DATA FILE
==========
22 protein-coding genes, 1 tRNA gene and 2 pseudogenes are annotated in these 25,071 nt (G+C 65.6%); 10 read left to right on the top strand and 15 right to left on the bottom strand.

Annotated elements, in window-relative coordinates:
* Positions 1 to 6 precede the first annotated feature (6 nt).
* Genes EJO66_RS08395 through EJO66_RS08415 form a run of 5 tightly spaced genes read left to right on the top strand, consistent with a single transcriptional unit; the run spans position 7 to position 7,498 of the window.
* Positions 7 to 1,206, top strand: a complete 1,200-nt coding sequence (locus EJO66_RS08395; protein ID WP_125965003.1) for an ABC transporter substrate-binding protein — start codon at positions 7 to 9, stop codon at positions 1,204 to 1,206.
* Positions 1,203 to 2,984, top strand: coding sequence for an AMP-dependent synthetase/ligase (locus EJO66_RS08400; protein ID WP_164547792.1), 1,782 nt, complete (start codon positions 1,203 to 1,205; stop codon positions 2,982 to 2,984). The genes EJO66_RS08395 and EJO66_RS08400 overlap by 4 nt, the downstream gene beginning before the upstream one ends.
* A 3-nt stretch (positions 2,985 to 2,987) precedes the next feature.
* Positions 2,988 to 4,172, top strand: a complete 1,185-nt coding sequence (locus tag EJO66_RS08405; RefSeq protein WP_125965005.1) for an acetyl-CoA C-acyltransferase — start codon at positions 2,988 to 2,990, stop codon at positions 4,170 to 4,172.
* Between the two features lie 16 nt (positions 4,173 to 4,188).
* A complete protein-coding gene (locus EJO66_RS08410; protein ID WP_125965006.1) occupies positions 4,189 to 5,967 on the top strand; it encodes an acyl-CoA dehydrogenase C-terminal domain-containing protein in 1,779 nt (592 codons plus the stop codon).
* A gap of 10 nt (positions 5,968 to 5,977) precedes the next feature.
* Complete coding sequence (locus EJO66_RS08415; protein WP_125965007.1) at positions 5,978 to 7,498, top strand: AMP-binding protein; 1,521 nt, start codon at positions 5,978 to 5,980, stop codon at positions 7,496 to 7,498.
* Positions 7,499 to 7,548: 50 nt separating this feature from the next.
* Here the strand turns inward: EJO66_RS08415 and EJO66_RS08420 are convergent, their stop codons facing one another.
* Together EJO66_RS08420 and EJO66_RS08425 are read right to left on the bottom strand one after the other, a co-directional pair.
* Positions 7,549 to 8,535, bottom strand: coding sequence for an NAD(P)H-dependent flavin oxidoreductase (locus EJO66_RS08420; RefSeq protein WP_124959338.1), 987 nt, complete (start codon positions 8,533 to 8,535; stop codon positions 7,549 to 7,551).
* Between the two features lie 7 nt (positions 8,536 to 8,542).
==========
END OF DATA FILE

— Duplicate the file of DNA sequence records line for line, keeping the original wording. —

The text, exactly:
22 protein-coding genes, 1 tRNA gene and 2 pseudogenes are annotated in these 25,071 nt (G+C 65.6%); 10 read left to right on the top strand and 15 right to left on the bottom strand.

Annotated elements, in window-relative coordinates:
* Positions 1 to 6 precede the first annotated feature (6 nt).
* Genes EJO66_RS08395 through EJO66_RS08415 form a run of 5 tightly spaced genes read left to right on the top strand, consistent with a single transcriptional unit; the run spans position 7 to position 7,498 of the window.
* Positions 7 to 1,206, top strand: a complete 1,200-nt coding sequence (locus EJO66_RS08395; protein ID WP_125965003.1) for an ABC transporter substrate-binding protein — start codon at positions 7 to 9, stop codon at positions 1,204 to 1,206.
* Positions 1,203 to 2,984, top strand: coding sequence for an AMP-dependent synthetase/ligase (locus EJO66_RS08400; protein ID WP_164547792.1), 1,782 nt, complete (start codon positions 1,203 to 1,205; stop codon positions 2,982 to 2,984). The genes EJO66_RS08395 and EJO66_RS08400 overlap by 4 nt, the downstream gene beginning before the upstream one ends.
* A 3-nt stretch (positions 2,985 to 2,987) precedes the next feature.
* Positions 2,988 to 4,172, top strand: a complete 1,185-nt coding sequence (locus tag EJO66_RS08405; RefSeq protein WP_125965005.1) for an acetyl-CoA C-acyltransferase — start codon at positions 2,988 to 2,990, stop codon at positions 4,170 to 4,172.
* Between the two features lie 16 nt (positions 4,173 to 4,188).
* A complete protein-coding gene (locus EJO66_RS08410; protein ID WP_125965006.1) occupies positions 4,189 to 5,967 on the top strand; it encodes an acyl-CoA dehydrogenase C-terminal domain-containing protein in 1,779 nt (592 codons plus the stop codon).
* A gap of 10 nt (positions 5,968 to 5,977) precedes the next feature.
* Complete coding sequence (locus EJO66_RS08415; protein WP_125965007.1) at positions 5,978 to 7,498, top strand: AMP-binding protein; 1,521 nt, start codon at positions 5,978 to 5,980, stop codon at positions 7,496 to 7,498.
* Positions 7,499 to 7,548: 50 nt separating this feature from the next.
* Here the strand turns inward: EJO66_RS08415 and EJO66_RS08420 are convergent, their stop codons facing one another.
* Together EJO66_RS08420 and EJO66_RS08425 are read right to left on the bottom strand one after the other, a co-directional pair.
* Positions 7,549 to 8,535, bottom strand: coding sequence for an NAD(P)H-dependent flavin oxidoreductase (locus EJO66_RS08420; RefSeq protein WP_124959338.1), 987 nt, complete (start codon positions 8,533 to 8,535; stop codon positions 7,549 to 7,551).
* Between the two features lie 7 nt (positions 8,536 to 8,542).